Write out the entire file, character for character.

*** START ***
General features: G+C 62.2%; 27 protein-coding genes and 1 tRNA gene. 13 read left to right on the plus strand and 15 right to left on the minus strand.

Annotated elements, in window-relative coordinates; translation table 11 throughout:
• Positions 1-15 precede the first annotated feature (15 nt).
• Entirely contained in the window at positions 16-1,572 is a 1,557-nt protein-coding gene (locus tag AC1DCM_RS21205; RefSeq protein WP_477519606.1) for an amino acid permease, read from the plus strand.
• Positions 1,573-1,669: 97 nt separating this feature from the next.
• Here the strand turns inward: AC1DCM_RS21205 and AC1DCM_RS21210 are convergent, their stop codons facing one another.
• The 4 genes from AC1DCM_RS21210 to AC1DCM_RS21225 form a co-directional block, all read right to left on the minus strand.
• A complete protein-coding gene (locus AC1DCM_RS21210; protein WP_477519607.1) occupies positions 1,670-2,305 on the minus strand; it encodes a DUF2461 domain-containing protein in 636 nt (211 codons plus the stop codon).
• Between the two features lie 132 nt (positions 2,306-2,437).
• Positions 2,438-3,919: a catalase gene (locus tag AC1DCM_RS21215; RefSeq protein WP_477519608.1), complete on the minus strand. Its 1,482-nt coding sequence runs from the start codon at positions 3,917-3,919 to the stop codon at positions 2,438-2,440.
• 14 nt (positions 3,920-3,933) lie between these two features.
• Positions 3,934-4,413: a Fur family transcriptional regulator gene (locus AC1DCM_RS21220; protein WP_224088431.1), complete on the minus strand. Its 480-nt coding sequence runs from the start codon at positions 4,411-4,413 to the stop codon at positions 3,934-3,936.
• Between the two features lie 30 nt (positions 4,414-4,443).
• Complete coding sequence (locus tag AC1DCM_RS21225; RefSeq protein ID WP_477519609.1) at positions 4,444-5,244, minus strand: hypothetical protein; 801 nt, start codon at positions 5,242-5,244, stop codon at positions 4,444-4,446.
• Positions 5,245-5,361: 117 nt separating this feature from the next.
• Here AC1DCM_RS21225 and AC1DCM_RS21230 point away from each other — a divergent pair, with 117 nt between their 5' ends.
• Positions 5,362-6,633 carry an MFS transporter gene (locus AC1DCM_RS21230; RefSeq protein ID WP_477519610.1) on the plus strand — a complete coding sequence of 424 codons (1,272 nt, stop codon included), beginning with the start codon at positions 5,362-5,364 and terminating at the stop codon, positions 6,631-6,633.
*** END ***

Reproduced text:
General features: G+C 62.2%; 27 protein-coding genes and 1 tRNA gene. 13 read left to right on the plus strand and 15 right to left on the minus strand.

Annotated elements, in window-relative coordinates; translation table 11 throughout:
• Positions 1-15 precede the first annotated feature (15 nt).
• Entirely contained in the window at positions 16-1,572 is a 1,557-nt protein-coding gene (locus tag AC1DCM_RS21205; RefSeq protein WP_477519606.1) for an amino acid permease, read from the plus strand.
• Positions 1,573-1,669: 97 nt separating this feature from the next.
• Here the strand turns inward: AC1DCM_RS21205 and AC1DCM_RS21210 are convergent, their stop codons facing one another.
• The 4 genes from AC1DCM_RS21210 to AC1DCM_RS21225 form a co-directional block, all read right to left on the minus strand.
• A complete protein-coding gene (locus AC1DCM_RS21210; protein WP_477519607.1) occupies positions 1,670-2,305 on the minus strand; it encodes a DUF2461 domain-containing protein in 636 nt (211 codons plus the stop codon).
• Between the two features lie 132 nt (positions 2,306-2,437).
• Positions 2,438-3,919: a catalase gene (locus tag AC1DCM_RS21215; RefSeq protein WP_477519608.1), complete on the minus strand. Its 1,482-nt coding sequence runs from the start codon at positions 3,917-3,919 to the stop codon at positions 2,438-2,440.
• 14 nt (positions 3,920-3,933) lie between these two features.
• Positions 3,934-4,413: a Fur family transcriptional regulator gene (locus AC1DCM_RS21220; protein WP_224088431.1), complete on the minus strand. Its 480-nt coding sequence runs from the start codon at positions 4,411-4,413 to the stop codon at positions 3,934-3,936.
• Between the two features lie 30 nt (positions 4,414-4,443).
• Complete coding sequence (locus tag AC1DCM_RS21225; RefSeq protein ID WP_477519609.1) at positions 4,444-5,244, minus strand: hypothetical protein; 801 nt, start codon at positions 5,242-5,244, stop codon at positions 4,444-4,446.
• Positions 5,245-5,361: 117 nt separating this feature from the next.
• Here AC1DCM_RS21225 and AC1DCM_RS21230 point away from each other — a divergent pair, with 117 nt between their 5' ends.
• Positions 5,362-6,633 carry an MFS transporter gene (locus AC1DCM_RS21230; RefSeq protein ID WP_477519610.1) on the plus strand — a complete coding sequence of 424 codons (1,272 nt, stop codon included), beginning with the start codon at positions 5,362-5,364 and terminating at the stop codon, positions 6,631-6,633.